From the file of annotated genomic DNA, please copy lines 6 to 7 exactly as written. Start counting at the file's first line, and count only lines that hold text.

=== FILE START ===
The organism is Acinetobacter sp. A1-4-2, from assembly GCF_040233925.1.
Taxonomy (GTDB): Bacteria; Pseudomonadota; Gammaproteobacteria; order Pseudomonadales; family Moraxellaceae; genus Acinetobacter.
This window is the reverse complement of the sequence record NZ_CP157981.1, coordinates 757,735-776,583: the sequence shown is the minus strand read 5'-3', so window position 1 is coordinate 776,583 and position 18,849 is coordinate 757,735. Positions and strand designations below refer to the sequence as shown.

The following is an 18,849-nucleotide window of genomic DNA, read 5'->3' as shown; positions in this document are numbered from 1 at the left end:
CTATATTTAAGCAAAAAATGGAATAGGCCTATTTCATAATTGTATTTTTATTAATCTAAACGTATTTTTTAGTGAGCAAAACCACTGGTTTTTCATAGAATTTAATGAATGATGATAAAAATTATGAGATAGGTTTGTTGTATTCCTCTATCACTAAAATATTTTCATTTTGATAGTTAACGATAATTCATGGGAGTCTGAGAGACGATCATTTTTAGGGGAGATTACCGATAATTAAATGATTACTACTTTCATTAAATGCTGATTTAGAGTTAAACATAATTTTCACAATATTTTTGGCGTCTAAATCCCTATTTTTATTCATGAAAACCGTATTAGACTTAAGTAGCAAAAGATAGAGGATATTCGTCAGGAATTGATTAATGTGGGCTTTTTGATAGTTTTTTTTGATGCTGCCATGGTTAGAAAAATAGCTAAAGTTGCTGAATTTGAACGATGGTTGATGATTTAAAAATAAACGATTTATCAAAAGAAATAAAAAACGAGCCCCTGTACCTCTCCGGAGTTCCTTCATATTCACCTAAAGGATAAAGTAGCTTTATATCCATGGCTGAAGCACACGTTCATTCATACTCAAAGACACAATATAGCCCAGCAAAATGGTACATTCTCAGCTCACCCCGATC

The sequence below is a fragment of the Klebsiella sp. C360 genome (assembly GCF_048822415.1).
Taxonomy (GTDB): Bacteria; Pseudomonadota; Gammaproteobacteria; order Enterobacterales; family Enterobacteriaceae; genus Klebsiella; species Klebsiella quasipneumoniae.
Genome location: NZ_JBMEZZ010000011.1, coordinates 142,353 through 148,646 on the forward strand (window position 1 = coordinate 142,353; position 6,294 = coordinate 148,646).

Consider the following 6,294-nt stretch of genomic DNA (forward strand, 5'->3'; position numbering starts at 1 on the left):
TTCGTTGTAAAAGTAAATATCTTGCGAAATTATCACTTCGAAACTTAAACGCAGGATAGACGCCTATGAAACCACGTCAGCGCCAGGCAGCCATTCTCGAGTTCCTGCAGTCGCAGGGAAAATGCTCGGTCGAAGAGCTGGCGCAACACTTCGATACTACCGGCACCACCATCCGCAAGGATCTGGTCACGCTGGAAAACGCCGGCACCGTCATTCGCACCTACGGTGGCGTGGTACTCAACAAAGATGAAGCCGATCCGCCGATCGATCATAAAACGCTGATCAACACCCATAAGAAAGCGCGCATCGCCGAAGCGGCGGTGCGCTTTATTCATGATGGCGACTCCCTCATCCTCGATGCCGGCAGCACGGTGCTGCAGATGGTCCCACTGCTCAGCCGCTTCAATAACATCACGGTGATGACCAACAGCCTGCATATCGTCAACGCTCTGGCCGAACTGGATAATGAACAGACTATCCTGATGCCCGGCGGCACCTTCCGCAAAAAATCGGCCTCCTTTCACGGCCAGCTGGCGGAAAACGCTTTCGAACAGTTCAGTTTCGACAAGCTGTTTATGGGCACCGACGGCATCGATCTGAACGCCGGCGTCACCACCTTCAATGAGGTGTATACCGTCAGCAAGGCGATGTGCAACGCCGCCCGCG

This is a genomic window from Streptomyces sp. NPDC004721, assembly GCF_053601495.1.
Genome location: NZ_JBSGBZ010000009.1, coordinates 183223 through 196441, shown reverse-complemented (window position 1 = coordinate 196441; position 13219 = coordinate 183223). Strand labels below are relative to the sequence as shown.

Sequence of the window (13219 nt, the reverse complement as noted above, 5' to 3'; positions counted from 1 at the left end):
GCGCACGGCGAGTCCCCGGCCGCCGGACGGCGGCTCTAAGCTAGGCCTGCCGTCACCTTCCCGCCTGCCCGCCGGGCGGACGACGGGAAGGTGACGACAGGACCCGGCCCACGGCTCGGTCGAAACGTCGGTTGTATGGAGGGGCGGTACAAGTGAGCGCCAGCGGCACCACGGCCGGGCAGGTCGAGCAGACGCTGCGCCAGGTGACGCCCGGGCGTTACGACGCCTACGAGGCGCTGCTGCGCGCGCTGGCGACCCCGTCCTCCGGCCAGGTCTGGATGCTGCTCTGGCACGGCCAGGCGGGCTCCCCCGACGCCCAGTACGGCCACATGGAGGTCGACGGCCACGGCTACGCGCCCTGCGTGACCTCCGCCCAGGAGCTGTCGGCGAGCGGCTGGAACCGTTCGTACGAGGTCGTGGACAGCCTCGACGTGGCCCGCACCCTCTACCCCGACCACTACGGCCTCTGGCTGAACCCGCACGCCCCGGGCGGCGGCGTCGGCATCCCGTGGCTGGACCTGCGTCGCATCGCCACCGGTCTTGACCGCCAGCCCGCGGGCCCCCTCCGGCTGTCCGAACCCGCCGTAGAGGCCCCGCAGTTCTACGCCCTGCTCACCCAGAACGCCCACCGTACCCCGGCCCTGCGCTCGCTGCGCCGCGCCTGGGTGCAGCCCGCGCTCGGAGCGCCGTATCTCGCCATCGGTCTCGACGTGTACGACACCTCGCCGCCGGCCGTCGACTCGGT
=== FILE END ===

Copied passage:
The sequence below is a fragment of the Klebsiella sp. C360 genome (assembly GCF_048822415.1).
Taxonomy (GTDB): Bacteria; Pseudomonadota; Gammaproteobacteria; order Enterobacterales; family Enterobacteriaceae; genus Klebsiella; species Klebsiella quasipneumoniae.